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21 Princes Street, Kensington, Whangarei, New Zealand

Phone: 09 437 2742

Email: mairtown@nka.org.nz

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Monday, 27 August 2012

Using balance scales to explore mathematics

Today we dragged out our old balance scales to explore. They needed a little bit of attention, so we added two baskets (one to each end) and attached them with some wire. At this point both baskets were empty and of course level with each other on the scales – they were balanced.



We initially began to discuss the concept of ‘why does the basket go down’ when just one glass bead is placed in it. This led to some really good thinking, some great dialogue and it was clear to see the children developing their understanding about how these scales worked.

Makenzie “If you put more in here it won’t be the same level, cause ones down and ones up, cause there’s too much in here

Pesiki “When you add the bead the basket, it’s going down. There’s nothing in the basket then it will get heavy (when the bead is added)”


Katie “This one goes down more as it’s the heaviest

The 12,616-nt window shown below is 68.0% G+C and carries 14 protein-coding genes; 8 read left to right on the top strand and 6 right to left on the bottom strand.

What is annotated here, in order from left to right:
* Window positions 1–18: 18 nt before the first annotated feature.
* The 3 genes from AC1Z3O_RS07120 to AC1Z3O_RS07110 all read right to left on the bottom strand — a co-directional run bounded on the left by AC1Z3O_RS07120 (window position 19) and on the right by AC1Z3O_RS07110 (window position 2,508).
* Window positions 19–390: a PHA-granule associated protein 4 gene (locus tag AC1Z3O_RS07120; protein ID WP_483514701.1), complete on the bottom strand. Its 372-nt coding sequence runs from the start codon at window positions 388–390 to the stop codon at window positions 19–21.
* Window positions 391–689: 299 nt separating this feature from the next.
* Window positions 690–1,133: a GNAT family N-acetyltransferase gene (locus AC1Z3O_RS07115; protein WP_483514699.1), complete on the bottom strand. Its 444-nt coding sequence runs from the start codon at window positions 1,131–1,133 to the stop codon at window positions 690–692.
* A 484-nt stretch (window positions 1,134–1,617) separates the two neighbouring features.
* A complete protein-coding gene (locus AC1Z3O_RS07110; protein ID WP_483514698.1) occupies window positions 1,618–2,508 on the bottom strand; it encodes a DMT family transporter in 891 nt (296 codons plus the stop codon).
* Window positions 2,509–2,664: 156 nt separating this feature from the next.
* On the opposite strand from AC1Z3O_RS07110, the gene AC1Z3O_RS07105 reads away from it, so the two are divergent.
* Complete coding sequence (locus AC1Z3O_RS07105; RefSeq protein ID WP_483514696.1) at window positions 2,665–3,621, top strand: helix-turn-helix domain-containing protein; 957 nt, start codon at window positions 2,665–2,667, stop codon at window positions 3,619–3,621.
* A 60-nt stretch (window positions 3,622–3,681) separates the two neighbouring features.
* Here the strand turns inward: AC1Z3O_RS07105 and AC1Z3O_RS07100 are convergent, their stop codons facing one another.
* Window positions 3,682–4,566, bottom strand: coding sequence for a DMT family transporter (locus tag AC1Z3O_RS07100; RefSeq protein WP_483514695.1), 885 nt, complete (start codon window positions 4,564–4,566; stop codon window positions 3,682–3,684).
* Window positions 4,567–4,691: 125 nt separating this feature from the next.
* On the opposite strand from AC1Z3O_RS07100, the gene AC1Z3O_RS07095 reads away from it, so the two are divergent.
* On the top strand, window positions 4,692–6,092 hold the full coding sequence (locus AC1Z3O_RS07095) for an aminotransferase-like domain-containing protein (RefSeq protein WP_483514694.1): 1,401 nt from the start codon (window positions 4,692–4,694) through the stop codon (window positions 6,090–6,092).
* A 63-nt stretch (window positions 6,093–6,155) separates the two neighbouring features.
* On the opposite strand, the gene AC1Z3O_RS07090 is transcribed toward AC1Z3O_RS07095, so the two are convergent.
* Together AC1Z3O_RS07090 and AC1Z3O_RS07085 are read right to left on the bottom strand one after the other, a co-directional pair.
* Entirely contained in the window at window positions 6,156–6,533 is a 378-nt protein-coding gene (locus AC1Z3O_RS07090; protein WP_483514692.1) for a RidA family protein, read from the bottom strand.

Ryan L “When nothing's in them, it’s going to be the same height


Sharing and discussing ideas and listening to new perspectives






We familiarised ourselves with the scales, using different objects, the same objects, large and small objects in the baskets, all the while trying to predict what would happen.  A real surprise occurred when someone put one of our heavy but relatively small butterfly beads in one basket and a large pine cone in the other basket. All the children predicted the pine cone’s basket would go down, meaning it was heavier. But no, it was the glass bead that was heavier than the pine cone. This lead to some lengthy discussion about the size, weight and density of objects.  



After some more experimenting the children discovered that sometimes even though an object is large, it can still be light.

Constructing knowledge


As the morning went on and we had explored heavy and light we tried to work on finding different objects that would weigh the same. What a tricky task this was. In one basket went Tyler's globe, and we all estimated how many glass butterflies we would need to add to the other basket to make them balance. Our observations were then recorded through a simple chart.



Trial and error 

Predicting

Estimating

Observing







Working collaboratively with others
Here Ollie holds the scales still while the baskets get filled up with objects. After everyone has checked the contents and after some careful thought decided which basket they think is the heaviest, Ollie lets go. Hmm...who will be right?







Counting and sorting











Mathematical learning involves ‘exploring objects, materials, and events by acting upon them and noticing what happens’ and ‘engaging in simple investigations in which children make predictions, gather and interpret data, recognise patterns and draw conclusions’ (Ann Epstein, 2007)




Christine

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